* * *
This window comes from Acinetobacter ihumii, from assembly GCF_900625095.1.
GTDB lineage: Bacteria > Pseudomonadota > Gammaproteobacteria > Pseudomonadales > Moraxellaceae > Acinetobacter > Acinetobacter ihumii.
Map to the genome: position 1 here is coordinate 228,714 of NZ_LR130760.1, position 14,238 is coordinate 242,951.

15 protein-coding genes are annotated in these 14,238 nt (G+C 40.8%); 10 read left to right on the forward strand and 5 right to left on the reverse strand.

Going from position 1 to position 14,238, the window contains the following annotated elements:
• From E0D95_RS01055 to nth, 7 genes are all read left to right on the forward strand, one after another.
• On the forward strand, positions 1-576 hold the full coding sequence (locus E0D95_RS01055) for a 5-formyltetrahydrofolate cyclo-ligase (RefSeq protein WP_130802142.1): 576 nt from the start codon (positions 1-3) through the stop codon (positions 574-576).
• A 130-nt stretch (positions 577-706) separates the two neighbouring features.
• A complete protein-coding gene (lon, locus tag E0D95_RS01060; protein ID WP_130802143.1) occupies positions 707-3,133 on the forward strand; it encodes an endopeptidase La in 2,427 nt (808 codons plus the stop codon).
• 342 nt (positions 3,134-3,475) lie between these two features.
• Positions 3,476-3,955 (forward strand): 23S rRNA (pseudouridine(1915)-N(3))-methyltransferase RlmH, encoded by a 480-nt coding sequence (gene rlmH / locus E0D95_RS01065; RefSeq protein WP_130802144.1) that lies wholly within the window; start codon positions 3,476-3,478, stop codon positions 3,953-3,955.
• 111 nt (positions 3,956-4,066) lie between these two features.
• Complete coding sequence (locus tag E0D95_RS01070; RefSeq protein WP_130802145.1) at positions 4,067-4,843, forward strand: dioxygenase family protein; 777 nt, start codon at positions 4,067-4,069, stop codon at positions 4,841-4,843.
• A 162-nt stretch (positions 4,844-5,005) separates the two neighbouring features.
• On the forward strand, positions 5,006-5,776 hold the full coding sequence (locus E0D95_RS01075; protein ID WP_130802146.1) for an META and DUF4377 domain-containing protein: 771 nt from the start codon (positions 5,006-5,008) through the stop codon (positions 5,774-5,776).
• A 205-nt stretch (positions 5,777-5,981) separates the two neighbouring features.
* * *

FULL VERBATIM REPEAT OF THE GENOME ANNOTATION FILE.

This window comes from Acinetobacter ihumii, from assembly GCF_900625095.1.
GTDB lineage: Bacteria > Pseudomonadota > Gammaproteobacteria > Pseudomonadales > Moraxellaceae > Acinetobacter > Acinetobacter ihumii.
Map to the genome: position 1 here is coordinate 228,714 of NZ_LR130760.1, position 14,238 is coordinate 242,951.

15 protein-coding genes are annotated in these 14,238 nt (G+C 40.8%); 10 read left to right on the forward strand and 5 right to left on the reverse strand.

Going from position 1 to position 14,238, the window contains the following annotated elements:
• From E0D95_RS01055 to nth, 7 genes are all read left to right on the forward strand, one after another.
• On the forward strand, positions 1-576 hold the full coding sequence (locus E0D95_RS01055) for a 5-formyltetrahydrofolate cyclo-ligase (RefSeq protein WP_130802142.1): 576 nt from the start codon (positions 1-3) through the stop codon (positions 574-576).
• A 130-nt stretch (positions 577-706) separates the two neighbouring features.
• A complete protein-coding gene (lon, locus tag E0D95_RS01060; protein ID WP_130802143.1) occupies positions 707-3,133 on the forward strand; it encodes an endopeptidase La in 2,427 nt (808 codons plus the stop codon).
• 342 nt (positions 3,134-3,475) lie between these two features.
• Positions 3,476-3,955 (forward strand): 23S rRNA (pseudouridine(1915)-N(3))-methyltransferase RlmH, encoded by a 480-nt coding sequence (gene rlmH / locus E0D95_RS01065; RefSeq protein WP_130802144.1) that lies wholly within the window; start codon positions 3,476-3,478, stop codon positions 3,953-3,955.
• 111 nt (positions 3,956-4,066) lie between these two features.
• Complete coding sequence (locus tag E0D95_RS01070; RefSeq protein WP_130802145.1) at positions 4,067-4,843, forward strand: dioxygenase family protein; 777 nt, start codon at positions 4,067-4,069, stop codon at positions 4,841-4,843.
• A 162-nt stretch (positions 4,844-5,005) separates the two neighbouring features.
• On the forward strand, positions 5,006-5,776 hold the full coding sequence (locus E0D95_RS01075; protein ID WP_130802146.1) for an META and DUF4377 domain-containing protein: 771 nt from the start codon (positions 5,006-5,008) through the stop codon (positions 5,774-5,776).
• A 205-nt stretch (positions 5,777-5,981) separates the two neighbouring features.